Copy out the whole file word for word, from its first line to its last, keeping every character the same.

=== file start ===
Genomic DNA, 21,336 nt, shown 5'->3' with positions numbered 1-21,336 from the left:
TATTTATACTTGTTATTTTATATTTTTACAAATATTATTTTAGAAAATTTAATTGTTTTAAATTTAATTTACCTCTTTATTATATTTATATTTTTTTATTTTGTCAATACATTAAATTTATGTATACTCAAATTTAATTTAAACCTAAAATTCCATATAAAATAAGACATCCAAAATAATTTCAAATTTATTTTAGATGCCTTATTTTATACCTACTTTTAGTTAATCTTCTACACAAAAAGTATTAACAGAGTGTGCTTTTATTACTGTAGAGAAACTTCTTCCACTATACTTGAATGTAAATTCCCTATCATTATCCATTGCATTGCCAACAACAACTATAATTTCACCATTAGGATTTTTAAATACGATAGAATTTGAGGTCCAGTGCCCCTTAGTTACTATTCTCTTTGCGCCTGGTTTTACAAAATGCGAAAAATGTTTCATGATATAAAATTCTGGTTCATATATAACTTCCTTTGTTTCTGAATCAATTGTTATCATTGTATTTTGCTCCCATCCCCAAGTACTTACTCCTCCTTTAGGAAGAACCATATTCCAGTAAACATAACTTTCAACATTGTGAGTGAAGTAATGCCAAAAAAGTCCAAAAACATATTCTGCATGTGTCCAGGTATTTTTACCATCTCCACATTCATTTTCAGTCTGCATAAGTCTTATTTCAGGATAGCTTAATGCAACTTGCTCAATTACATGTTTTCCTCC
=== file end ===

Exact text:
Genomic DNA, 21,336 nt, shown 5'->3' with positions numbered 1-21,336 from the left:
TATTTATACTTGTTATTTTATATTTTTACAAATATTATTTTAGAAAATTTAATTGTTTTAAATTTAATTTACCTCTTTATTATATTTATATTTTTTTATTTTGTCAATACATTAAATTTATGTATACTCAAATTTAATTTAAACCTAAAATTCCATATAAAATAAGACATCCAAAATAATTTCAAATTTATTTTAGATGCCTTATTTTATACCTACTTTTAGTTAATCTTCTACACAAAAAGTATTAACAGAGTGTGCTTTTATTACTGTAGAGAAACTTCTTCCACTATACTTGAATGTAAATTCCCTATCATTATCCATTGCATTGCCAACAACAACTATAATTTCACCATTAGGATTTTTAAATACGATAGAATTTGAGGTCCAGTGCCCCTTAGTTACTATTCTCTTTGCGCCTGGTTTTACAAAATGCGAAAAATGTTTCATGATATAAAATTCTGGTTCATATATAACTTCCTTTGTTTCTGAATCAATTGTTATCATTGTATTTTGCTCCCATCCCCAAGTACTTACTCCTCCTTTAGGAAGAACCATATTCCAGTAAACATAACTTTCAACATTGTGAGTGAAGTAATGCCAAAAAAGTCCAAAAACATATTCTGCATGTGTCCAGGTATTTTTACCATCTCCACATTCATTTTCAGTCTGCATAAGTCTTATTTCAGGATAGCTTAATGCAACTTGCTCAATTACATGTTTTCCTCC